A federal judge in Hawaii has ordered a halt to President Donald Trump’s latest set of travel restrictions a day before they were set to take effect.

Key points:

  • U.S. District Judge Derrick K. Watson enjoined the federal government from enforcing the travel restrictions, saying the latest executive order “suffers from precisely the same maladies as its predecessor” by failing to provide sufficient findings on how the U.S. would be harmed if the restrictions do not take effect. The primary basis for the ruling, however, was the court’s determination that the travel ban was outside the scope of the authority provided by the Immigration and Nationality Act (INA). Watson said the order “plainly discriminates based on nationality” in violation of federal law that prohibits discrimination on the basis of nationality in the issuance of immigrant visas.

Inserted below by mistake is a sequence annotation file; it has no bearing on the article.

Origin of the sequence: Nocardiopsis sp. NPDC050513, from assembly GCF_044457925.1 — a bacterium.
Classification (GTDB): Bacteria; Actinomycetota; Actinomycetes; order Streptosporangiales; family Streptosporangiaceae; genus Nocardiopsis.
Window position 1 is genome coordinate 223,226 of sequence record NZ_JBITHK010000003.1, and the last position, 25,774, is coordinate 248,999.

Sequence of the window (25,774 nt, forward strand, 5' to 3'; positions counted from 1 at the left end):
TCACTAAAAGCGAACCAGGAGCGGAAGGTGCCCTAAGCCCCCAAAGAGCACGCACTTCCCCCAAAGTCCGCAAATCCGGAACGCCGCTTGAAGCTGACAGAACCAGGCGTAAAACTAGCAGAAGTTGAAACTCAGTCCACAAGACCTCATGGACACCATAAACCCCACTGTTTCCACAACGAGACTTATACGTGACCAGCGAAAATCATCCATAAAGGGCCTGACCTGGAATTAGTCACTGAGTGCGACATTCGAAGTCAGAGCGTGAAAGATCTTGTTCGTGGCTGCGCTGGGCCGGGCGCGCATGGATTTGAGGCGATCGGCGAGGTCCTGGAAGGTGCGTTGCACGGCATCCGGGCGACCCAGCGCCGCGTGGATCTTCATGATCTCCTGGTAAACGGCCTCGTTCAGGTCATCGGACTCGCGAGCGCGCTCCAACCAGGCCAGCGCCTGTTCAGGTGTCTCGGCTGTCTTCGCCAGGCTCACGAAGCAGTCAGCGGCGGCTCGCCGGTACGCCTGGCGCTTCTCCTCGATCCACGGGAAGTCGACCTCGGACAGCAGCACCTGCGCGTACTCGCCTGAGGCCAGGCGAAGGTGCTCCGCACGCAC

• The executive order was set to take effect Wednesday and would have placed new restrictions on certain foreign nationals from Chad, Iran, Libya, North Korea, Somalia, Syria, Venezuela and Yemen.
  • The White House called the ruling “dangerously flawed,” and said the Justice Department would “vigorously defend the President’s lawful action.”

BAL Analysis: The ruling means that, for the time being, foreign nationals can travel to the United States as they could before the Sept. 24 travel restrictions were announced. While the Supreme Court limited scope of the court ruling on the earlier travel ban to persons with close ties to the United States, the new district court ruling applies to all applicants. An appellate court could reverse Judge Watson’s ruling or limit the scope to persons with close ties to the United States and the restrictions still may take effect in the coming days or weeks. The new restrictions would not dramatically expand the number of employees subject to travel restrictions for most companies. BAL prepared an FAQ on the restrictions when they were released in September. The full analysis is available here.